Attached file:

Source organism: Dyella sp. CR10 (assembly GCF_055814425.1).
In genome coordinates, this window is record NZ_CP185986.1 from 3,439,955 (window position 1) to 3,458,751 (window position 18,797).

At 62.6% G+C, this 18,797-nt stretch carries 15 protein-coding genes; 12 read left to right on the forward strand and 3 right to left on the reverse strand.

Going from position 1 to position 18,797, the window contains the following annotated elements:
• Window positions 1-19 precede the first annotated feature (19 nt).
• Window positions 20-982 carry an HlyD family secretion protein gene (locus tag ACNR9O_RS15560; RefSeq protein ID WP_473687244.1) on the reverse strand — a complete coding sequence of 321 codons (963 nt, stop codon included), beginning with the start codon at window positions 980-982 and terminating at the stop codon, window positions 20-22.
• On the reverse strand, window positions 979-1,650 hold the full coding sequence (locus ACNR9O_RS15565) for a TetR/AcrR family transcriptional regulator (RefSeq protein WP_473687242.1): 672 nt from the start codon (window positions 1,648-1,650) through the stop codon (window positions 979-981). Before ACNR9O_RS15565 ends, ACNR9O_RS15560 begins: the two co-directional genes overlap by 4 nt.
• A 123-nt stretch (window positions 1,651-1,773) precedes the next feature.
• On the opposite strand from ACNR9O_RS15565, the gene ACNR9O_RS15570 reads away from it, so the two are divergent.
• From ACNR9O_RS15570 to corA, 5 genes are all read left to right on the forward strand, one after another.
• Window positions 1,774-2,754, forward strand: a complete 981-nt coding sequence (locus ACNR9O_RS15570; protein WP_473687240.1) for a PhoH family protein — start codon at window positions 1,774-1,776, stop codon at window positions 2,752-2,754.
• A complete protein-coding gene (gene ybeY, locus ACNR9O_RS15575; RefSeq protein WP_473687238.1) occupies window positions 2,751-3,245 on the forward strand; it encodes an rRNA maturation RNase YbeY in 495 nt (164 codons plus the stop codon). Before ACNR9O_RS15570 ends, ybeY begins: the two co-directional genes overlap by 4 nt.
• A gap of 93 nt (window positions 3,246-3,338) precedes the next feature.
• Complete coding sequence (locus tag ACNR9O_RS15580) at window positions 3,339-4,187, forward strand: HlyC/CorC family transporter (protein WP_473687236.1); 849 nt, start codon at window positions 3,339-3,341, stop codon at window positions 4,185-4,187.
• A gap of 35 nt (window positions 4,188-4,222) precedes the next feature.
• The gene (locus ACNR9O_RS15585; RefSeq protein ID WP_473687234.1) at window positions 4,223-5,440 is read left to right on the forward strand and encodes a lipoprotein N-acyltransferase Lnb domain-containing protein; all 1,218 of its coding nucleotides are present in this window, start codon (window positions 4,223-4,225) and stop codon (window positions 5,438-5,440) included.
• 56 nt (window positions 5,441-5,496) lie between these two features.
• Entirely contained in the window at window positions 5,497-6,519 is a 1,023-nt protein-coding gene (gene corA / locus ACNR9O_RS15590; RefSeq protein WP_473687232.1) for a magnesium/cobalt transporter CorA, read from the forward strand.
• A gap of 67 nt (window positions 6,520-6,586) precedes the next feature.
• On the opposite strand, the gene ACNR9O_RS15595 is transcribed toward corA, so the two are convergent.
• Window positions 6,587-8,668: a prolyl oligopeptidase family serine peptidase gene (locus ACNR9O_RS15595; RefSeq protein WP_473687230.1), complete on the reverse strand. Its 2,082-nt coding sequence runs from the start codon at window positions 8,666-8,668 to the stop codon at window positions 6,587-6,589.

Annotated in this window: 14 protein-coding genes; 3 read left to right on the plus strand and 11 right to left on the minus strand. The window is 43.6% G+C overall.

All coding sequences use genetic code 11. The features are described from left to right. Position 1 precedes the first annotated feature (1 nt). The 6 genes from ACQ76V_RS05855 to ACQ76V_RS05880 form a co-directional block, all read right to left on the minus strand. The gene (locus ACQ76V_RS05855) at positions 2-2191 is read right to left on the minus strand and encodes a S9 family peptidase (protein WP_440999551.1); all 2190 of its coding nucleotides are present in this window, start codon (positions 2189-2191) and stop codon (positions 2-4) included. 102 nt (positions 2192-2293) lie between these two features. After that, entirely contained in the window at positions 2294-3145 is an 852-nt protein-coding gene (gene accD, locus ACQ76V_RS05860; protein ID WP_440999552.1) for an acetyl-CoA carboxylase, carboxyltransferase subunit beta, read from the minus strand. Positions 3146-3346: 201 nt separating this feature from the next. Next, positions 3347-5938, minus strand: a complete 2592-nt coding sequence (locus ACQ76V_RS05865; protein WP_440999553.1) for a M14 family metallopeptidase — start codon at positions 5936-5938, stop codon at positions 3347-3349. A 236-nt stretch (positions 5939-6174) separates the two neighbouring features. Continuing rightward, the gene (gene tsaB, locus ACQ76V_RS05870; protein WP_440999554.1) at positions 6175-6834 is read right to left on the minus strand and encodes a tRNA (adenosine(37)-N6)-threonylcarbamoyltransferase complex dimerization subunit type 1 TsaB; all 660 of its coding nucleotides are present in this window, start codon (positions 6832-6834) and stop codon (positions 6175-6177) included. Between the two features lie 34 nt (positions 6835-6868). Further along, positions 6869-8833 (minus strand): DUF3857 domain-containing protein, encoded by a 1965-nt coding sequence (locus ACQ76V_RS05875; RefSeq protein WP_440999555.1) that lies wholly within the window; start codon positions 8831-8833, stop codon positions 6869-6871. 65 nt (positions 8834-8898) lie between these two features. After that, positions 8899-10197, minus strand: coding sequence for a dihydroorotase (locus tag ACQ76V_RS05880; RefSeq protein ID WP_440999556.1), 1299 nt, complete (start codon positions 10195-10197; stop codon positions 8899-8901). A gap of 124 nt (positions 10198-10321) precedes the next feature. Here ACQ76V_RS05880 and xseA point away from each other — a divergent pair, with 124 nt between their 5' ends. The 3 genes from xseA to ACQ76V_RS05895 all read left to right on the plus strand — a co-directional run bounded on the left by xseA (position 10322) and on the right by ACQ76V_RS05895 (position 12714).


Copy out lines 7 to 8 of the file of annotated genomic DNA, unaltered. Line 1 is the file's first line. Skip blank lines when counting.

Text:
• On the reverse strand, window positions 979-1,650 hold the full coding sequence (locus ACNR9O_RS15565) for a TetR/AcrR family transcriptional regulator (RefSeq protein WP_473687242.1): 672 nt from the start codon (window positions 1,648-1,650) through the stop codon (window positions 979-981). Before ACNR9O_RS15565 ends, ACNR9O_RS15560 begins: the two co-directional genes overlap by 4 nt.
• A 123-nt stretch (window positions 1,651-1,773) precedes the next feature.